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A molecular characterization of Clostridium difficile isolates from humans, animals and their environments

O'Neill, G., Adams, J.E., Bowman, R.A. and Riley, T.V. (1993) A molecular characterization of Clostridium difficile isolates from humans, animals and their environments. Epidemiology and Infection, 111 (02). pp. 257-264.

Link to Published Version: http://dx.doi.org/10.1017/S095026880005696X
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Abstract

It is generally accepted that most patients with Clostridium difficile-associated diarrhoea acquire the organism from the environment. Recently we demonstrated that household pets may constitute a significant reservoir of C. difficile through gastrointestinal carriage in up to 39% of cats and dogs. These findings suggested that direct transmission from household pets, or contamination of the environment by them, may be a factor in the pathogenesis of C. difficile-associated diarrhoea. To investigate this possibility, we examined isolates of C. difficile from humans, pets and the environment by restriction enzyme analysis (REA) and restriction fragment length polymorphism (RFLP) typing using enhanced chemiluminescence. Both REA and RFLP typing methods used Hind III digests of chromosomal DNA. A total of 116 isolates of C. difficile from pets (26), veterinary clinic environmental sites (33), humans (37) and hospital environmental sites (20) was examined. REA was far more discriminatory than RFLP typing and for all isolates there were 34 REA types versus 6 RFLP types. There was good correlation between the REA types found in isolates from pets and from the veterinary clinic environment, and between isolates from humans and from those found in the hospital environment. There was, however, no correlation between REA type of C. difficile found in pets and isolates of human origin. We conclude that there may still be a risk of humans acquiring C. difficile from domestic pets as these findings may be the result of geographical variation.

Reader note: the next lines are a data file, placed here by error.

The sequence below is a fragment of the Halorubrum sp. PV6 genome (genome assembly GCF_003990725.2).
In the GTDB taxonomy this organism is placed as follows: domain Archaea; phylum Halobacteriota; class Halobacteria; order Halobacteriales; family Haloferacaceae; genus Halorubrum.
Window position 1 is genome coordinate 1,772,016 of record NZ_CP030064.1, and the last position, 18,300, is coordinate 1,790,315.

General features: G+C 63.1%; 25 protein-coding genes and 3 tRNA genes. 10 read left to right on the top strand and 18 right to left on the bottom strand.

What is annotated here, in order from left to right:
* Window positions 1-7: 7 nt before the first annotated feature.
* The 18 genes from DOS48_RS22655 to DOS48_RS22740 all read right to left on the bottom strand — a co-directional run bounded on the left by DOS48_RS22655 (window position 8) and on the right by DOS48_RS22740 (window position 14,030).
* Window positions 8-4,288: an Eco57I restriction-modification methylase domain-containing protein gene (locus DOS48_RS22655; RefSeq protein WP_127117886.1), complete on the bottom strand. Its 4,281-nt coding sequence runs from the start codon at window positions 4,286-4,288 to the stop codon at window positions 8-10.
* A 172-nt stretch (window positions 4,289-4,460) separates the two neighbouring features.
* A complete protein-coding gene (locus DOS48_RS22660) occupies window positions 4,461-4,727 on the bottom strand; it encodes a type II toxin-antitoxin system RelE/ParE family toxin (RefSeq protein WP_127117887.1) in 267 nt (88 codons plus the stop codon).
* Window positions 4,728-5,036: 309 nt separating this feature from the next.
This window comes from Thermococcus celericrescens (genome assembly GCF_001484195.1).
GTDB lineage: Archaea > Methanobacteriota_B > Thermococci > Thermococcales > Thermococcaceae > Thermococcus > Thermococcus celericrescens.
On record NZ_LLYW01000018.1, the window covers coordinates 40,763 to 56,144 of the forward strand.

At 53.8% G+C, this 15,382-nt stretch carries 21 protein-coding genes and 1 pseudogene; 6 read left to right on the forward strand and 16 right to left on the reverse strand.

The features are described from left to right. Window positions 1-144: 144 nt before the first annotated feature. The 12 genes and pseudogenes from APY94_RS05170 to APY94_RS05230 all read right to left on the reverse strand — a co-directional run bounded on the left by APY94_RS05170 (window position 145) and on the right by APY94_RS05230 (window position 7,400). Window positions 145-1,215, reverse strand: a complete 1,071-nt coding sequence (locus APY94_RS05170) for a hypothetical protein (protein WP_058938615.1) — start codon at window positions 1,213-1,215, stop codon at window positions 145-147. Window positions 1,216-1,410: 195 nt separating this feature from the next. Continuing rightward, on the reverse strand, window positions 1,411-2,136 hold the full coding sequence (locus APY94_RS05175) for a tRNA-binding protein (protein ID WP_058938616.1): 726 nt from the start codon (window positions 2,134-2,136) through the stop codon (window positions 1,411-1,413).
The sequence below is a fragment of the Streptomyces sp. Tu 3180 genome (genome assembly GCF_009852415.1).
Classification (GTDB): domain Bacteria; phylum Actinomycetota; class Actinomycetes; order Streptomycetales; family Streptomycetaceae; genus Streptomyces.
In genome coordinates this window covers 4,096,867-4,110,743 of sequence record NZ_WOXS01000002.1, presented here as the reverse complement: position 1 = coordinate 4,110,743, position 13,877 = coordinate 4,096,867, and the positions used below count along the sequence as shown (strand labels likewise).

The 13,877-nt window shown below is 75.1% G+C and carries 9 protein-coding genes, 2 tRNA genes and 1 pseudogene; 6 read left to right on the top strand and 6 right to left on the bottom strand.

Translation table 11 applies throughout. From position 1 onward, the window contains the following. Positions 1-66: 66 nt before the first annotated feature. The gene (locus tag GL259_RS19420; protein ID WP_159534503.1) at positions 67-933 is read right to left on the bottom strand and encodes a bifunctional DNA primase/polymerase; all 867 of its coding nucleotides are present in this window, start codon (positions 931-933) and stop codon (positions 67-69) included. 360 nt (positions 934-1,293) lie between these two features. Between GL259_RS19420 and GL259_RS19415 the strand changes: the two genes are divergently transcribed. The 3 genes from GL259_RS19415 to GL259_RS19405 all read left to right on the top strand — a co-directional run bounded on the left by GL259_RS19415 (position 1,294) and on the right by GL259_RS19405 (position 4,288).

Publication Type: Journal Article
Publisher: Cambridge University Press
Copyright: © 1993 Cambridge University Press
URI: http://researchrepository.murdoch.edu.au/id/eprint/35449
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